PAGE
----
His state­ment about the nature of Mus­lim crit­i­cism of tra­di­tion also is unten­able. The Mus­lim crit­i­cism was not con­cerned sole­ly” with the exam­i­na­tion of isnad ; and even if that were so, that is no jus­ti­fi­ca­tion for a total dis­pens­ing with the exam­i­na­tion of the author­i­ty on which a par­tic­u­lar tra­di­tion pur­ports to be based, as the ori­en­tal­ists seem to do. The accu­sa­tion orig­i­nal­ly made by Muir and since then echoed by many includ­ing Jef­fery that there was a prone­ness on the part of the Mus­lim author­i­ties of the old to sup­press any report deroga­to­ry to their Prophet is absolute­ly unjus­ti­fi­able. There nev­er was any attempt to sup­press any­thing. On the con­trary, the attempt was to col­lect and pre­serve any­thing and every­thing that was avail­able and in cir­cu­la­tion. In fact there could be no attempt as such to sup­press any­thing ; for the writ­ing down or cir­cu­la­tion of tra­di­tions was no cen­tral­ized affair and there con­ceiv­ably be no machin­ery to pre­vent an indi­vid­ual from writ­ing down and trans­mit­ting a report or infor­ma­tion he cared to col­lect. Sup­pres­sion of any­thing under the cir­cum­stances was out of the ques­tion. It was because of this absence of any plan or fea­si­bil­i­ty to super­vise and con­trol the issuance of tra­di­tion, and because it was found that many spu­ri­ous tra­di­tions were led of neces­si­ty to for­mu­late cri­te­ria to dis­tin­guish the gen­uine from the spu­ri­ous tra­di­tions. The sheer his­tor­i­cal fact is that there was no means of con­trol­ling the issuances of tra­di­tions while there was an abun­dance and unbri­dled growth of spu­ri­ous tra­di­tions. The empha­sis on isnad is an out­come of this his­tor­i­cal fact ; and it is this fact which makes it absolute­ly nec­es­sary to strict­ly exam­ine espe­cial­ly those very tra­di­tions that seem to run counter to the gen­er­al­ly accept­ed facts about the Prophet’s life or sup­ply con­tra­dic­to­ry and incon­sis­tent infor­ma­tion on any par­tic­u­lar point.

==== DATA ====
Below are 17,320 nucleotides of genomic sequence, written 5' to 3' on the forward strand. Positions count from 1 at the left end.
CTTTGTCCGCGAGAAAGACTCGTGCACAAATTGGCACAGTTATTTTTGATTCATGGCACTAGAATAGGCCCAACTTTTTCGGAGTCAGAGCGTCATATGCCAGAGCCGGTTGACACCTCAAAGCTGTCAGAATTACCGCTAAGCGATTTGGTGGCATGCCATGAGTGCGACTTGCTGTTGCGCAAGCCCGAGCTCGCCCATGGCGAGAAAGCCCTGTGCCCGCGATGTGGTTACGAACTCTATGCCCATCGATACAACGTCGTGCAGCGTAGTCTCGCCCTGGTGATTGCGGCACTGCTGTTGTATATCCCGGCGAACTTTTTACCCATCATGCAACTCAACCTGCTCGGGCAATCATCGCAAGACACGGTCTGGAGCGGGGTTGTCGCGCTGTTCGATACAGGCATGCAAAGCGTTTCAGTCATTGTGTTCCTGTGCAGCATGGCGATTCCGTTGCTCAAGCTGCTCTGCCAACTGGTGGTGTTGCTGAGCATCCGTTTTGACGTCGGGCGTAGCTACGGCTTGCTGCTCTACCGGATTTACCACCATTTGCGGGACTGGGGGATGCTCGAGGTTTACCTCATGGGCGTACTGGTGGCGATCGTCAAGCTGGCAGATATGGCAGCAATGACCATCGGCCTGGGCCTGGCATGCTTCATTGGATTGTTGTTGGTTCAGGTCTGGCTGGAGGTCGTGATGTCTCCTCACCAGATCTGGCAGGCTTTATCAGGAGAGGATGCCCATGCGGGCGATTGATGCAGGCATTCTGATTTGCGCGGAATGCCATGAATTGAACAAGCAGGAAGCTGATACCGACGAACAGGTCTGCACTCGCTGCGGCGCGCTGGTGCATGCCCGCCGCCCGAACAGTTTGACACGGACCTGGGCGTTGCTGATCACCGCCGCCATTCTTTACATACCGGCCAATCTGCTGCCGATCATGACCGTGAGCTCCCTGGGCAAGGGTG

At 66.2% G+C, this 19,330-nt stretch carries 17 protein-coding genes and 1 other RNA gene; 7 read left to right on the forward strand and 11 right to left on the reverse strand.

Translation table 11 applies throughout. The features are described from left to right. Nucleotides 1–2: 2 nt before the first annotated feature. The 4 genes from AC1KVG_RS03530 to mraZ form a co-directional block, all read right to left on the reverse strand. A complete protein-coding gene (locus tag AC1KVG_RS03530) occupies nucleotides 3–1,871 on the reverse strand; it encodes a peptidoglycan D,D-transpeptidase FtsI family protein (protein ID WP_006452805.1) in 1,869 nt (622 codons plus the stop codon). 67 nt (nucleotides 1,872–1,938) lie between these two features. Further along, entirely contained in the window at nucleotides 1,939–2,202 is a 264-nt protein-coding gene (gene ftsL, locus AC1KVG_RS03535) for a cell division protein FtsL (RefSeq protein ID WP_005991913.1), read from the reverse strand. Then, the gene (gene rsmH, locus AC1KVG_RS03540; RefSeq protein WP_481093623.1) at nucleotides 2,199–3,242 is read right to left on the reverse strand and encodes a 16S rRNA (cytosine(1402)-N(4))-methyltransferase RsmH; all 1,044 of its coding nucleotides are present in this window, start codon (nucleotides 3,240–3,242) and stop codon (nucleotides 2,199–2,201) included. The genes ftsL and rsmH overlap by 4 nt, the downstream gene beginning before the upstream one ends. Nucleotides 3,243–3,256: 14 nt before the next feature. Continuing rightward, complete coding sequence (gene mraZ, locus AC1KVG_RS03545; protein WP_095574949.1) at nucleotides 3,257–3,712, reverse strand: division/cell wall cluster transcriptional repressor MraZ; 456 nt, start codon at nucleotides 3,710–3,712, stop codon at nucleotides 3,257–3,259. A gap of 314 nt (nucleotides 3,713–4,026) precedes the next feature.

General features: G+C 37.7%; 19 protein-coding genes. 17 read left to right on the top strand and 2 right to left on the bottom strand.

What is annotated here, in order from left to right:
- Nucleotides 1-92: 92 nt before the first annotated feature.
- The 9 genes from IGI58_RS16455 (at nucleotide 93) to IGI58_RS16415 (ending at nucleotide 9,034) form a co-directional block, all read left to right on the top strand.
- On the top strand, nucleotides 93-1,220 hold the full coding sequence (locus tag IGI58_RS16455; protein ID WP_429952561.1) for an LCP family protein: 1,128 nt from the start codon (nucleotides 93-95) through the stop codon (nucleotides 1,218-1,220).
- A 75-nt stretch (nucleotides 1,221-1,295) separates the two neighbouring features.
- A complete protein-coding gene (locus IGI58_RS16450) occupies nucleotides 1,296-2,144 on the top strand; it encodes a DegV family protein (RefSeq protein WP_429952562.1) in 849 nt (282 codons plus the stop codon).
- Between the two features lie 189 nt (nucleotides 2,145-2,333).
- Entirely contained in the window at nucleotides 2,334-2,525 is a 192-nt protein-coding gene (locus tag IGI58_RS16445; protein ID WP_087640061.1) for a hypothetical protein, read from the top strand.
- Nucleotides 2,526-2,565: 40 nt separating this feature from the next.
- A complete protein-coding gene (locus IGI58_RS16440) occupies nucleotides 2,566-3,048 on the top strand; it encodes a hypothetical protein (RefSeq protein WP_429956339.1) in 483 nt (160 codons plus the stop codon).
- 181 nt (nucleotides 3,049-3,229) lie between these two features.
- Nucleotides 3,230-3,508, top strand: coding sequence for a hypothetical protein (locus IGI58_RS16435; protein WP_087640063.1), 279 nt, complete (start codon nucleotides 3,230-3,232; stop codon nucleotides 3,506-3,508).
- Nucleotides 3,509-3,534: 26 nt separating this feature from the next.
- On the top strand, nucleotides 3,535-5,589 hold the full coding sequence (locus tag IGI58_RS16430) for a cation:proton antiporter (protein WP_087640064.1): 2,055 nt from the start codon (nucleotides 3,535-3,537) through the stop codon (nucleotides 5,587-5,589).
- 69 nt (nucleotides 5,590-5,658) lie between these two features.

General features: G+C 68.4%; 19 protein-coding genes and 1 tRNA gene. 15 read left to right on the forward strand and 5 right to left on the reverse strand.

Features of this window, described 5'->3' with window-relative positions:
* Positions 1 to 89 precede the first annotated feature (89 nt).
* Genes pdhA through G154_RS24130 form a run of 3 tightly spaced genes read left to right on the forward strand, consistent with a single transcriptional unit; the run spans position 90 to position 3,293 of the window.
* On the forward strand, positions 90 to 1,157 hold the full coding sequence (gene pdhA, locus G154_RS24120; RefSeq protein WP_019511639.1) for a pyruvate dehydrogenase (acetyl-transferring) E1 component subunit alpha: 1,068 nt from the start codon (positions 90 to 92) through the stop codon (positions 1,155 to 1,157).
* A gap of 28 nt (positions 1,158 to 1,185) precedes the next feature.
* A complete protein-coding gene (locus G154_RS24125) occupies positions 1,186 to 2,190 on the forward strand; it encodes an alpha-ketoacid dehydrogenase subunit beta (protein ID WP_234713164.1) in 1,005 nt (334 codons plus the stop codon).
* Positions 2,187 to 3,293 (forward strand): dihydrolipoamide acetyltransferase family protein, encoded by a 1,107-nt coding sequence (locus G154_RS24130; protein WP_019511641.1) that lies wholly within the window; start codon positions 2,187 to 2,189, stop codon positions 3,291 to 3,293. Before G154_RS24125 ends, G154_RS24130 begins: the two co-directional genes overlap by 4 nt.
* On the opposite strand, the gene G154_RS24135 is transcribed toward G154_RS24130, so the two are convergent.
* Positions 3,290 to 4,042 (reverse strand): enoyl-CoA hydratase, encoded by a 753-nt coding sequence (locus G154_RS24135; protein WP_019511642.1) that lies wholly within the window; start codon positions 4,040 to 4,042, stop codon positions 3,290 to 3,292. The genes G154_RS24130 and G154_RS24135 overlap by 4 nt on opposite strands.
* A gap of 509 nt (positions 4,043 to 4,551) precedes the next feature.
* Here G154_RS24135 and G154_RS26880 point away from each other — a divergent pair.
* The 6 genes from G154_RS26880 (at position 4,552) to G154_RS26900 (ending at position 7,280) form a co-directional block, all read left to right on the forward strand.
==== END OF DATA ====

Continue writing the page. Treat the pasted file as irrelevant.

On the basi­cal­ly faulty assump­tion that there was a prone­ness on the part of the Mus­lims to sup­press any report dis­cred­itable to their Prophet the ori­en­tal­ists gen­er­al­ly go to the oppo­site extreme of exhibit­ing a prone­ness on their part to treat as gen­uine any­thing that appears to reflect dis­cred­itably on the Prophet. Jef­fer­y’s state­ment that the tra­di­tions which are far­thest from the ide­al­is­ing ten­den­cy are a pri­ori the most like­ly to be gen­uine is symp­to­matic of this atti­tude. Even the exis­tence of an ide­al­iz­ing ten­den­cy and th like­li­hood of the oppo­site type of tra­di­tions being gen­uine do not by them­selves con­sti­tute suf­fi­cient grounds for doing away with any crit­i­cal exam­i­na­tion of the lat­ter in respect of both isnad and oth­er aspects. After all, Mus­lims do not read­i­ly accept the so-called ide­al­iz­ing tra­di­tions on the face of them with­out sub­ject­ing them to any test. That a lit­tle care­ful exam­i­na­tion of the tra­di­tions cit­ed by Jef­fery in sup­port of his view, in respect of both isnad and matn, reveals their weak­ness­es and the haz­ard in treat­ing them as con­clu­sive on the points at issue would be seen presently.